The world of reading is changing and independent bookstores are learning to adapt. With the introduction of online retailers like Amazon, which offers cheaper prices and the convenience of delivery, and devices like the kindle and e-books, the lifespan of the independent bookseller seems to be dwindling. According to a survey by the Pew Research Center, half of American adults own an e-reader or tablet device. But for many small businesses, like Brookline Booksmith, they are learning to acclimate to these inevitable changes by emphasizing their assets that online retailers don’t have.
When Marshall Smith opened the doors of Brookline Booksmith in 1961, the store slogan read “dedicated to the fine art of browsing”, and to a large extent that is the store’s business model, even today. Smith’s idea was to arrange books by category rather than by publisher, which was the dominant browsing method at the time. That created a far more enjoyable experience for book buyers and is still used in most book stores today. And while independent bookstores are providing a much more personable and enjoyable buying experience than online retailers, sales strategies have shifted in order for the business to continue thriving.
Dana Brigham, general manager and co-owner of the book store, says the store hosts far more events like book signings and live readings in order to subsidize some of the store’s sales.
“The business has to change in order to remain relevant and viable. Once it was all books and music, now it’s all books and events and gifts,” Brigham said.
This bookstore, like many other independent bookstores, has become a sort of one-stop-shop destination. You enter the store intending to buy one book and you leave with that cookbook you’ve been meaning to get, a happy birthday card for you mother, and a new wall calendar because you spilled coffee all over your old one. In fact, gifts accounted for 24% of Brookline Booksmith’s gross annual sales last year.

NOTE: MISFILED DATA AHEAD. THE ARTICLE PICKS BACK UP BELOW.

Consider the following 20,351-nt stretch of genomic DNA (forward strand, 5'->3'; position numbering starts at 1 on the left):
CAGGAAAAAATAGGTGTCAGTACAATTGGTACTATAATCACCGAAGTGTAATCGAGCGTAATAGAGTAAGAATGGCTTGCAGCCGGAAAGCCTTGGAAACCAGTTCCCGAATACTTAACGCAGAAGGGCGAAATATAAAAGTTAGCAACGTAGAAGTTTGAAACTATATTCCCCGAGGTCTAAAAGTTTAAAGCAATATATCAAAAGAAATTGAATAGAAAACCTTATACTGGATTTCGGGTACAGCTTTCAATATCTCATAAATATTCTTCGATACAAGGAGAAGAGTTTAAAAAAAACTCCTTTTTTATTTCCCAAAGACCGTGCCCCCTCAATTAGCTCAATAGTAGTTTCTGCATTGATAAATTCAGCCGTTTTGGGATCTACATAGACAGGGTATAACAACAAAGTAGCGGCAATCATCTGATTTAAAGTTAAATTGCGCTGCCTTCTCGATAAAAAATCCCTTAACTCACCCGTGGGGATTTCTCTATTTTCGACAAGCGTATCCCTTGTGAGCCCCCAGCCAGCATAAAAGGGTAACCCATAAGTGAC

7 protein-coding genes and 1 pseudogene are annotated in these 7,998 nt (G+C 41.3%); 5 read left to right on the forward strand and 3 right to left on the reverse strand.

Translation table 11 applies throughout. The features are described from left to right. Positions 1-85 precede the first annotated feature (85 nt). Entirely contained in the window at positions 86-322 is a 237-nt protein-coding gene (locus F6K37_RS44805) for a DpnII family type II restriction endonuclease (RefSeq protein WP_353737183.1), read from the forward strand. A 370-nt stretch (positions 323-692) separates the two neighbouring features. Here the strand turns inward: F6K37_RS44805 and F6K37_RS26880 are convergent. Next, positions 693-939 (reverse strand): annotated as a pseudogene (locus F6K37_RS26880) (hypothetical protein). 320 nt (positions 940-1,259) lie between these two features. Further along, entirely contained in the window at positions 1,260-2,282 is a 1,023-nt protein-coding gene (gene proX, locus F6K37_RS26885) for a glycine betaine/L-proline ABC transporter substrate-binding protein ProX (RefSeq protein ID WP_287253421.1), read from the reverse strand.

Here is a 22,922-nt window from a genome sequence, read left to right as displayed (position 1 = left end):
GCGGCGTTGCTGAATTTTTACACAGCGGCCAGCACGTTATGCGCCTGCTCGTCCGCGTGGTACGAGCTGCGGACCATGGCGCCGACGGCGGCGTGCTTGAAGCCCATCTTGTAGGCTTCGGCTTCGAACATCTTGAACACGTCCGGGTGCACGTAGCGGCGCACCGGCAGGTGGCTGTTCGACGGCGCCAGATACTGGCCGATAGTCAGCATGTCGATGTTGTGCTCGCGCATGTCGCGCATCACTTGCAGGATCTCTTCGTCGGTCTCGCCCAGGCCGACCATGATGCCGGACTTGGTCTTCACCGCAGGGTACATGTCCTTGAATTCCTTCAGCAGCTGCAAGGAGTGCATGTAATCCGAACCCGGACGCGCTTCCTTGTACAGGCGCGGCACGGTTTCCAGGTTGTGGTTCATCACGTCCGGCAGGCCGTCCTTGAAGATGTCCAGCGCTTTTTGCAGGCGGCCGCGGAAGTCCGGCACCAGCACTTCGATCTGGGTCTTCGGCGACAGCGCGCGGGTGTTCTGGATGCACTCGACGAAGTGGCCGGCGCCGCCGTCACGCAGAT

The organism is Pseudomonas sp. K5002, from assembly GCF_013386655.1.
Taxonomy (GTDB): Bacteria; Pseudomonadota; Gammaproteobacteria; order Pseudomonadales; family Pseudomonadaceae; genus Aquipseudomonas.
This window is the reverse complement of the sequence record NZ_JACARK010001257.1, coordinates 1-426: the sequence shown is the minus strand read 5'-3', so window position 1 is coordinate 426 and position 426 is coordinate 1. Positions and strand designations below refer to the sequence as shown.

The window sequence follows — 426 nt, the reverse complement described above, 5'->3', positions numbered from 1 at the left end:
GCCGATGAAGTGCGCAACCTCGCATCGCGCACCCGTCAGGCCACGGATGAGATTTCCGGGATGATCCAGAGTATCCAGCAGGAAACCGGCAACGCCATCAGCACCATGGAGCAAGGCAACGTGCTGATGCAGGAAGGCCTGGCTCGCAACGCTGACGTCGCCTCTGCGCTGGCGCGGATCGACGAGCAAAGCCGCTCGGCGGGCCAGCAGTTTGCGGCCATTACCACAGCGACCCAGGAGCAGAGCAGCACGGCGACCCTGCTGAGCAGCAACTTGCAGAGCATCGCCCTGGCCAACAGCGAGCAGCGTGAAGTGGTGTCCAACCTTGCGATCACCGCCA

For many independent book retailers, a ripple effect of expanding their product base is that they also expand their customer reach. Booksmith caters to a wide demographic, despite being located smack dab in the heart of college central. Brigham credits much of the store’s success to the neighborhood surrounding it.
“It’s a real community gathering place and it’s not just students that come here. We have a lot of professors, a large international base and a large Jewish community. There are a lot of families in the area and empty nesters that come back to Boston. And right now coloring books, from our children’s section, are our biggest seller.”
Perhaps one of the biggest advantages to shopping at independent bookstores versus online mega retailers, is the amount of research and attention they are able to place on their inventory. Small companies like Booksmith have an experienced book-buying staff who build on trends in the current market and knowledge of what their target demographic is interested in. They also have more intimate relationships with sales reps from various publishers than other larger online retailers do.
While the advent of mega online retailers and the e-book phenomenon have certainly affected the market of independent book retailers, these changes have sparked a permanent shift for the better in the brick and mortar book sellers who can learn to evolve with the market.
Stats from first paragraph: http://www.pewinternet.org/2014/01/16/e-reading-rises-as-device-ownership-jumps/